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New Perspectives on the Pelagic Stage of Sea Turtle Development

Archie Carr
Conservation Biology
Vol. 1, No. 2 (Aug., 1987), pp. 103-121
Stable URL: http://www.jstor.org/stable/2385827
Page Count: 19
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New Perspectives on the Pelagic Stage of Sea Turtle Development
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Abstract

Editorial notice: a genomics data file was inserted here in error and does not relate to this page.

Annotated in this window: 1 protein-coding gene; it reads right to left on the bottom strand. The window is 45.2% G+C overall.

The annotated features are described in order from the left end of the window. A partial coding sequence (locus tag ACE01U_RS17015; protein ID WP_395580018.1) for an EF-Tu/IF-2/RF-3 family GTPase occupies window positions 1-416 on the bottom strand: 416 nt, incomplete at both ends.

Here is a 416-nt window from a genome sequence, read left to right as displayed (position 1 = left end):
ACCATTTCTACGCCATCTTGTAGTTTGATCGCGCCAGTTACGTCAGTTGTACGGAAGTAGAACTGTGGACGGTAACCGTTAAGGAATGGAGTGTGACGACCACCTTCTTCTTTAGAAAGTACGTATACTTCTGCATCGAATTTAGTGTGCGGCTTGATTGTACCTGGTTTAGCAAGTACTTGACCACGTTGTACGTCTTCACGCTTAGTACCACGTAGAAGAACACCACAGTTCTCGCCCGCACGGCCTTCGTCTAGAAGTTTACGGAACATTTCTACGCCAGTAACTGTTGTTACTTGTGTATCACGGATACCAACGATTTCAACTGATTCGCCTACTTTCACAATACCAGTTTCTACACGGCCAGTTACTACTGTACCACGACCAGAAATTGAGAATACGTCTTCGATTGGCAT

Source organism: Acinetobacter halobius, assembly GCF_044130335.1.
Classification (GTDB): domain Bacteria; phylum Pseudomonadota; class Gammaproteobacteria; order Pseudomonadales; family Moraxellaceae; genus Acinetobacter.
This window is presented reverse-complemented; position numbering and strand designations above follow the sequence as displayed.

An original difficulty in accepting the idea of a pelagic developmental period for sea turtles was to explain how food could be found in reliable supply in the open ocean. The uncertainty that this introduced was removed when I belatedly came to appreciate the prevalence and diversity of convergences where downwelling gathers and aligns buoyant material, including the dispersed food resources of the surface waters. Thus, it now seems clear that an essential factor in the survival of young sea turtles-and of other elements of the epipelagic, open-ocean fauna as well-is the accessibility of a front, where inanimate debris and any floating animal or plant will be gathered in. This new evidence of complexity in the lost-year ecology of sea turtles has important implications for their conservation and management. It is now obvious that when young cultured sea turtles are released in so-called head-starting projects, the release sites ought to be chosen with the greatest care. Shores located at a distance from any major current or its eddy ought to be avoided. It is also necessary to avoid release localities where the convergence habitat may carry heavy loads of pollutants. Results of the present work reveal an urgent need for further study of sea turtle life cycles, with special attention to their developmental ecology. The growing evidence for a more protracted pelagic stage, during which the juvenile turtles are passive migrants in fronts that are increasingly invaded by debris and toxic wastes, emphasizes the need for a better understanding, by marine biologists, of the organization of the driftline habitat and the behavioral ecology of its occupants. Until these studies of the oceanography and biology of driftlines are done, we are bound to remain peculiarly ignorant of the ecologic organization of three-fifths of the surface of the earth.

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